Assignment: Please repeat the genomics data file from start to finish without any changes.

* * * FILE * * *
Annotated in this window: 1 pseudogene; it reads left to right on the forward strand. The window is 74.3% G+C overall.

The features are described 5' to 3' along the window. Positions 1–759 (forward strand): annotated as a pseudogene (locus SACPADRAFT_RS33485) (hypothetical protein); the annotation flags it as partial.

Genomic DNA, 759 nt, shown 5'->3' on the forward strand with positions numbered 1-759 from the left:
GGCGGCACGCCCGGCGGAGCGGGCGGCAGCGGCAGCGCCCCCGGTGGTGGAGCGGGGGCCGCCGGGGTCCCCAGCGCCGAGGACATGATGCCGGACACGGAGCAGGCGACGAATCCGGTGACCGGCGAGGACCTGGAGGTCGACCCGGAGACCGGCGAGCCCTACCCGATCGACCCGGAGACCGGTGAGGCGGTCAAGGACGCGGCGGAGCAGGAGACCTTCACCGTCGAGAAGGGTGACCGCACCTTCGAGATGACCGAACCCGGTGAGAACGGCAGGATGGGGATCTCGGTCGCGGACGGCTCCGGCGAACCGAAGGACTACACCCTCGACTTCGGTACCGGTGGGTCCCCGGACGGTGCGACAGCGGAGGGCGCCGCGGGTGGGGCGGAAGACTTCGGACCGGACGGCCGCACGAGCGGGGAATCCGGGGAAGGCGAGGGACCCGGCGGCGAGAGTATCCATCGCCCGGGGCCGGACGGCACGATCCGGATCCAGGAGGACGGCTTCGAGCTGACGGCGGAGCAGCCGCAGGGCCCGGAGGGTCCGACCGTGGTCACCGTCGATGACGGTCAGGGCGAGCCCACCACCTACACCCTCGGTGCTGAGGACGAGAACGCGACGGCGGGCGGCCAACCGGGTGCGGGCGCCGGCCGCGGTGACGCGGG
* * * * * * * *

Annotated in this window: 1 pseudogene; it reads left to right on the forward strand. The window is 74.3% G+C overall.

The features are described 5' to 3' along the window. Positions 1–759 (forward strand): annotated as a pseudogene (locus SACPADRAFT_RS33485) (hypothetical protein); the annotation flags it as partial.

Genomic DNA, 759 nt, shown 5'->3' on the forward strand with positions numbered 1-759 from the left:
GGCGGCACGCCCGGCGGAGCGGGCGGCAGCGGCAGCGCCCCCGGTGGTGGAGCGGGGGCCGCCGGGGTCCCCAGCGCCGAGGACATGATGCCGGACACGGAGCAGGCGACGAATCCGGTGACCGGCGAGGACCTGGAGGTCGACCCGGAGACCGGCGAGCCCTACCCGATCGACCCGGAGACCGGTGAGGCGGTCAAGGACGCGGCGGAGCAGGAGACCTTCACCGTCGAGAAGGGTGACCGCACCTTCGAGATGACCGAACCCGGTGAGAACGGCAGGATGGGGATCTCGGTCGCGGACGGCTCCGGCGAACCGAAGGACTACACCCTCGACTTCGGTACCGGTGGGTCCCCGGACGGTGCGACAGCGGAGGGCGCCGCGGGTGGGGCGGAAGACTTCGGACCGGACGGCCGCACGAGCGGGGAATCCGGGGAAGGCGAGGGACCCGGCGGCGAGAGTATCCATCGCCCGGGGCCGGACGGCACGATCCGGATCCAGGAGGACGGCTTCGAGCTGACGGCGGAGCAGCCGCAGGGCCCGGAGGGTCCGACCGTGGTCACCGTCGATGACGGTCAGGGCGAGCCCACCACCTACACCCTCGGTGCTGAGGACGAGAACGCGACGGCGGGCGGCCAACCGGGTGCGGGCGCCGGCCGCGGTGACGCGGG